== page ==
On May 15, 2014, anti-World Cup protests resurfaced across Brazil for International World Cup Resistance Day. In Brasilia, Rio de Janeiro, Sao Paulo, Recife, Fortaleza, and other cities that will host matches during the FIFA World Cup, protestors took to the streets in anger against the government for spending billions to build stadiums – money they say should have been spent on infrastructure, education, health care, social programs, and housing for the poor. Not just the poor have joined this latest round of protests. The participants include firefighters, railroad employees, bus drivers, teachers, airport workers and pilots, security guards, police personnel, civil engineers, and teachers. Further afield, the staffs of Brazil’s consulates and embassies have walked off the job as well in protest. A ripple effect spread to other sectors. Most banks have not opened because the security guards are not there to guard them; public transportation came to a standstill in Rio; and no teachers, meant closed schools. According to the president of one of Brazil’s largest unions, four hundred unions representing four million workers have taken the opportunity to renegotiate their wage agreements because employers have not paid sufficiently to keep workers’ wages on par with inflation. “And the negotiations are not going very well.” The union actions have more to do with leveraging the pressure on the government created by the fast approaching World Cup, with all of the international attention that brings, and the national elections later in the fall.
The “pacification” efforts by police, security forces, and the military in the favelas, to reduce crime by removing the gangs and drug organizations, have begun to come apart. The gangs are returning and re-establishing themselves; and crime is increasing. On May 8, the Federal Police union issued a threat that its membership not work during the month-long World Cup. The union president stated, in part, “If we don’t see a government response to change things, we will stop working during the World Cup.”
Another layer of trouble stems from a promise President Dilma Rousseff made to the population in July, 2013. In order to quell the widespread riots occurring then, she pledged change: political reform, better healthcare, improved education, and USD 25 billion spent on urban transportation. Her pledge, and public support for reform, got the protestors’ attention, and the bulk of the violence and protests subsided. However, elements within the protesting organizations issued a warning: if President Rousseff and the government fail to do all that they pledged to do, the protests and the violence would resume during the World Cup.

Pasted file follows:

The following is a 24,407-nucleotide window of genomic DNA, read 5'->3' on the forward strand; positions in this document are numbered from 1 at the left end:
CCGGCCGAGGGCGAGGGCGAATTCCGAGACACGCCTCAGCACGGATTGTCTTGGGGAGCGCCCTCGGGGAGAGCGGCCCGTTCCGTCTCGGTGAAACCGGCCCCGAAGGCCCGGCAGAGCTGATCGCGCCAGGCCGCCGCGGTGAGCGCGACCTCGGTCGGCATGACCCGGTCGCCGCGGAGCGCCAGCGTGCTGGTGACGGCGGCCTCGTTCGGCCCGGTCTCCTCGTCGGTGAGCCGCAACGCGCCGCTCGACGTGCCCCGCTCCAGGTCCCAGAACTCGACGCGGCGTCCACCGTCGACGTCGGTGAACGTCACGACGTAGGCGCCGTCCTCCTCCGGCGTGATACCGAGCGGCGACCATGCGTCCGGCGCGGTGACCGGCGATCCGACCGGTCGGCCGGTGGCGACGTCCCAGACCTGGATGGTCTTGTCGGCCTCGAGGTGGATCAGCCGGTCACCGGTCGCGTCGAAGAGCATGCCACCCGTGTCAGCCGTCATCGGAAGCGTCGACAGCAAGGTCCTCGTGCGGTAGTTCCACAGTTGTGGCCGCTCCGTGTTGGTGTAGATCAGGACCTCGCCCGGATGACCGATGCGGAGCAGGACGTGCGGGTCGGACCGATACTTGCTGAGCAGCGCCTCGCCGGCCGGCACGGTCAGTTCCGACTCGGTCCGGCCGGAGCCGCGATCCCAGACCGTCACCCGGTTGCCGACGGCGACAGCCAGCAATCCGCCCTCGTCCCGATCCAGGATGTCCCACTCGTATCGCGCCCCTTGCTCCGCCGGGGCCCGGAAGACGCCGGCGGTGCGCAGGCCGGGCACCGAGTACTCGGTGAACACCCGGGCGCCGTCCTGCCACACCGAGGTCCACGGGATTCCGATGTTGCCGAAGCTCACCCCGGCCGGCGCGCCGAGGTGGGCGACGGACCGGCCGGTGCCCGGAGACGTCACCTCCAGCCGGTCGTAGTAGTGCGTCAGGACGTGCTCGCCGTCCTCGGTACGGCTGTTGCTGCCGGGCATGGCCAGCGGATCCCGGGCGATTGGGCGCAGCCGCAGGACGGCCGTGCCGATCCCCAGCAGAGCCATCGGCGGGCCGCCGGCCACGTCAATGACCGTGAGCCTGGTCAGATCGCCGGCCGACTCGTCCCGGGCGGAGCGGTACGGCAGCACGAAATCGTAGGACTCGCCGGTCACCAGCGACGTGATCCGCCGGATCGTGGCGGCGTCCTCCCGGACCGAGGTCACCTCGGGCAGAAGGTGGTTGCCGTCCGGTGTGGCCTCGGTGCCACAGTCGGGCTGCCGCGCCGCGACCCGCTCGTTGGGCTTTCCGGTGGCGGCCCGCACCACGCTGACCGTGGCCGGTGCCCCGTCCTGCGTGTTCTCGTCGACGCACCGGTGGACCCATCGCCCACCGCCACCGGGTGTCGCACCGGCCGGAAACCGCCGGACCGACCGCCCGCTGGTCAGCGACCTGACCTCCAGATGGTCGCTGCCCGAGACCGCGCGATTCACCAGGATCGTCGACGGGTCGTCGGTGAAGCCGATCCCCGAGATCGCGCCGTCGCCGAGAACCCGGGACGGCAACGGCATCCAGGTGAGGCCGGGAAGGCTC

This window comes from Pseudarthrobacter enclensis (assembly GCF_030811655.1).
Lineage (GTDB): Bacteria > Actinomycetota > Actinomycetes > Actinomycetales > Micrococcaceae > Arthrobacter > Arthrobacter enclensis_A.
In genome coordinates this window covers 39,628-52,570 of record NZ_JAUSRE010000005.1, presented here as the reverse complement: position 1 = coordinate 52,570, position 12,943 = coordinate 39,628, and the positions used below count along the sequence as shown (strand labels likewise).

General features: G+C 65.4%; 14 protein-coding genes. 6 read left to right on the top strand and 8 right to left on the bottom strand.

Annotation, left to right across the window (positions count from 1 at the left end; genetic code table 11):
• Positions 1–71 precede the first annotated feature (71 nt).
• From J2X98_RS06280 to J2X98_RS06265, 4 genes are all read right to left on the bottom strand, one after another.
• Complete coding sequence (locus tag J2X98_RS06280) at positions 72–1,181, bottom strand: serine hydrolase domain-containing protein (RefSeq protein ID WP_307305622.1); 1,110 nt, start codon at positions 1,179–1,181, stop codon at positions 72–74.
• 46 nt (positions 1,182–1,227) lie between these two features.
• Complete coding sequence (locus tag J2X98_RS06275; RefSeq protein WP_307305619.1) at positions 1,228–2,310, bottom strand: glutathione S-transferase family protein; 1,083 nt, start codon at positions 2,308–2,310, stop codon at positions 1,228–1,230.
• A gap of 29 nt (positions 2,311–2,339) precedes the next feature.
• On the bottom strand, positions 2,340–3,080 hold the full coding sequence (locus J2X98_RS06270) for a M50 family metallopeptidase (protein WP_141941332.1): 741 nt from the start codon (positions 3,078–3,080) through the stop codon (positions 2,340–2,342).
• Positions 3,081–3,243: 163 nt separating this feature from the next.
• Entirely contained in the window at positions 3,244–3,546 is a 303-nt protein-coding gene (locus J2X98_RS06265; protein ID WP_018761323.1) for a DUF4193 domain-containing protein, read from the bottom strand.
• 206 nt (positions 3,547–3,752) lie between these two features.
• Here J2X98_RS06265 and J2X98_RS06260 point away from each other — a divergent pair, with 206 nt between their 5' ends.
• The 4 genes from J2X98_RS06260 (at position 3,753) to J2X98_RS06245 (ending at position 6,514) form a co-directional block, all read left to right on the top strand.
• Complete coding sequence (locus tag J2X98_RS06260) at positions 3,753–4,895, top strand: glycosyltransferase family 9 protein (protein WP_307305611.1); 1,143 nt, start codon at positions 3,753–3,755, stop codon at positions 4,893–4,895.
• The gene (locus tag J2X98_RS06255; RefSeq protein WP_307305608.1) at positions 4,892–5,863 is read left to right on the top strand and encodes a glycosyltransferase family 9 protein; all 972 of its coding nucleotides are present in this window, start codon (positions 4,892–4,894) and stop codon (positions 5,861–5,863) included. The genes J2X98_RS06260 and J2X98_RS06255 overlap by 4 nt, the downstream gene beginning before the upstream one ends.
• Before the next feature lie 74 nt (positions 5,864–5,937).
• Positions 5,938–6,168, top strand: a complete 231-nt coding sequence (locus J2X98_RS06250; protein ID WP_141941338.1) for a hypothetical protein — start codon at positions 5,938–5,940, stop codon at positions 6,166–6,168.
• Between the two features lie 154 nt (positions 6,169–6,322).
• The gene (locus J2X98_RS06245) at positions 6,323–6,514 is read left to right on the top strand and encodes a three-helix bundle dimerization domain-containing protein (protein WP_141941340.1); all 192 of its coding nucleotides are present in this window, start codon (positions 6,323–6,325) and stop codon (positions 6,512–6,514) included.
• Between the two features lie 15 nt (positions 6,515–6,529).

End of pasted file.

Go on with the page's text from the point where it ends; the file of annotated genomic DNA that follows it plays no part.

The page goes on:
It is clear that the promised reforms and expenditures have not materialized to the extent expected. Were it otherwise, the teachers, police, firefighters, and even consular and embassy staff likely would not have resumed the protests as vigorously and single-mindedly as they have done. As the World Cup tournament gets underway next month, Pinkerton finds it highly likely that protests will increase substantially. That condition will attract anarchist groups from the “hacktivist” collective Anonymous, to the very violent Black Bloc groups – both of which organized protests and violent action in Rio de Janeiro this week. Given the strikes by state and municipal police that have occurred, it is highly likely that those organizations will not have the capability to hold the line and cope with the situation; and they likely will opt to walk out. While the federal police have threatened to strike during the tournament, it is not yet clear whether that will occur. In several of the recent walkouts by municipal police, the government sent in the federal force to take control of the situation. Pinkerton finds it likely that some federal police will stop work; what remains unclear is how much of that huge police force will follow through. The government does have other options to augment or replace striking police units. The country’s combined armed forces number approximately 371, 000 active duty personnel, about 170, 000 of them will deploy along Brazil’s extensive border before and during the World Cup. The military may have the ability to field another 50, 000-75, 000 personnel to step in if the federal police follow through with the threat, at the organizational level.